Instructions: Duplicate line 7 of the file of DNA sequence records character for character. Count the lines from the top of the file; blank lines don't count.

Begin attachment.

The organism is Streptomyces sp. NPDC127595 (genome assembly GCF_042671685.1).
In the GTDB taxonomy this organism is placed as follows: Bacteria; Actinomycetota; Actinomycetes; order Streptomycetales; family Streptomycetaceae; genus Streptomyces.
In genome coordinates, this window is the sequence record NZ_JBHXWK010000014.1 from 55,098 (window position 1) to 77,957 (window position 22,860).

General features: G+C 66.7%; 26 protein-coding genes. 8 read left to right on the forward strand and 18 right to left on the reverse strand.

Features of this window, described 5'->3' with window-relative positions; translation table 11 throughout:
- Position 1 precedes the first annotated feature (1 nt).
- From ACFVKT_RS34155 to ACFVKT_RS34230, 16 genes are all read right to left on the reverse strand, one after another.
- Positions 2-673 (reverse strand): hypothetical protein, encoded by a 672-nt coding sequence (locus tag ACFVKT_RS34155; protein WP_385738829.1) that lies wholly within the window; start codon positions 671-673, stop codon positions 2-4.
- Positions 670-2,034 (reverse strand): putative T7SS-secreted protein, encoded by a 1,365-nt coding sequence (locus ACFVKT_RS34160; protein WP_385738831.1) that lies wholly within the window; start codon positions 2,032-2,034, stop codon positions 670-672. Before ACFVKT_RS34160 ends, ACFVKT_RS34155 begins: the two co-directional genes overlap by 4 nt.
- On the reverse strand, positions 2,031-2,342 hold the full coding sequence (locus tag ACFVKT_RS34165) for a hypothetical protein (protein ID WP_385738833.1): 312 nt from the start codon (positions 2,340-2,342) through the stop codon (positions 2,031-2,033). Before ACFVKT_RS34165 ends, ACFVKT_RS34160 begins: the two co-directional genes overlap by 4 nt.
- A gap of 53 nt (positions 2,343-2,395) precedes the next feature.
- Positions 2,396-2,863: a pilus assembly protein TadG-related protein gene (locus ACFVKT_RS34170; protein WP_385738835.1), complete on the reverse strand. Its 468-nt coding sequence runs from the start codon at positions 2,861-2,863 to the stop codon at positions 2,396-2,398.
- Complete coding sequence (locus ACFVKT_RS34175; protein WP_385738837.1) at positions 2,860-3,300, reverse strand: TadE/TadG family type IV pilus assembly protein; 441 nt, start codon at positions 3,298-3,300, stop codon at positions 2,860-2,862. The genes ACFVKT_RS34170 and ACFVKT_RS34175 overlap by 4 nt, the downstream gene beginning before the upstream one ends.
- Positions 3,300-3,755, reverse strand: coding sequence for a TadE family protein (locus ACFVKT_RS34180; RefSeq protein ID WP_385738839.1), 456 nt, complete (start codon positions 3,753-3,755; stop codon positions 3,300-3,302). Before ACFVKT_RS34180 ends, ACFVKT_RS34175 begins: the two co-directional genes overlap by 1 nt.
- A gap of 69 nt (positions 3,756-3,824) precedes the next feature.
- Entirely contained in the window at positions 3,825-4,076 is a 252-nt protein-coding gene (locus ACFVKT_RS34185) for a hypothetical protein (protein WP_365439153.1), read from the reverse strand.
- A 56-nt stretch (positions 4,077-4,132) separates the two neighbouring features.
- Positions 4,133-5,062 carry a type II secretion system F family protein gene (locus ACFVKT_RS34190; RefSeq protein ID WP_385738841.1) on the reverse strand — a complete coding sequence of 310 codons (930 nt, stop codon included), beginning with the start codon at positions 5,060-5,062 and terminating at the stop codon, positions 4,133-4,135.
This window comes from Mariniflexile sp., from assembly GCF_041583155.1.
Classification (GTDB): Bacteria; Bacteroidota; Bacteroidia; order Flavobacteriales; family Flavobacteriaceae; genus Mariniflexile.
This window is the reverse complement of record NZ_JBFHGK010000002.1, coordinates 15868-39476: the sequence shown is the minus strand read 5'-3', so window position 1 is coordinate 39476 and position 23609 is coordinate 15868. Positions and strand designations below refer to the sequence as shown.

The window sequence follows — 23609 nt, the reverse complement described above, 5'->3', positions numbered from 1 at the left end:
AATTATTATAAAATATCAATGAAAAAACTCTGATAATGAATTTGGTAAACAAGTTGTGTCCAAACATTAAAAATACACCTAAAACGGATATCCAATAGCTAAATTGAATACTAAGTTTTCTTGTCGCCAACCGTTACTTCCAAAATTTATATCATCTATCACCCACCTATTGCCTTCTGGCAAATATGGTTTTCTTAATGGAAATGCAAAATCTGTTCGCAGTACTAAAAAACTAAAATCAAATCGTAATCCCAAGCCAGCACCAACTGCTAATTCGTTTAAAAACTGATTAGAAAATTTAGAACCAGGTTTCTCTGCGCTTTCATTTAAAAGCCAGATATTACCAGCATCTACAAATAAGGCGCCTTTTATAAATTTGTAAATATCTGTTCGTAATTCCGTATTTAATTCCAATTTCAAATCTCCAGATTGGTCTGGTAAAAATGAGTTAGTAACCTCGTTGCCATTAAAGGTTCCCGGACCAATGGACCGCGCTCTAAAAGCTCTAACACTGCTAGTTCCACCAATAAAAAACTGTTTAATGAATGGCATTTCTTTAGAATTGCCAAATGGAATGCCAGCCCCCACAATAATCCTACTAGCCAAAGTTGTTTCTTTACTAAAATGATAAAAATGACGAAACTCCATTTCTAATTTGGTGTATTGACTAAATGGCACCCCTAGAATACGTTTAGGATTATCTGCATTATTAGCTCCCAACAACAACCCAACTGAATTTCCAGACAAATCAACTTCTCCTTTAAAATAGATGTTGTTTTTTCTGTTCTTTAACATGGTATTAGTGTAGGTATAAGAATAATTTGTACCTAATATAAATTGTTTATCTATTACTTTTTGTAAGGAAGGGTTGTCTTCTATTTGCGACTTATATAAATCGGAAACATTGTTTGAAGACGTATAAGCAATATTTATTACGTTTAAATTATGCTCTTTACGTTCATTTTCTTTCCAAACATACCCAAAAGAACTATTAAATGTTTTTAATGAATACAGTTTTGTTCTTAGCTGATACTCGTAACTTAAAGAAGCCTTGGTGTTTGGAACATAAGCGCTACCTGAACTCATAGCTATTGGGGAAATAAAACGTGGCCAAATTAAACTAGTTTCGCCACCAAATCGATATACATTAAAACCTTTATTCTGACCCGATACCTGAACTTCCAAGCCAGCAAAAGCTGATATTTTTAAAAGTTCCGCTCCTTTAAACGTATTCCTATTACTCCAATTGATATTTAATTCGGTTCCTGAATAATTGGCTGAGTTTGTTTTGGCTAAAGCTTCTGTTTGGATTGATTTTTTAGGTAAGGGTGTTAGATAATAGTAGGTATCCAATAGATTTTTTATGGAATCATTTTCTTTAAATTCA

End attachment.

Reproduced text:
- From ACFVKT_RS34155 to ACFVKT_RS34230, 16 genes are all read right to left on the reverse strand, one after another.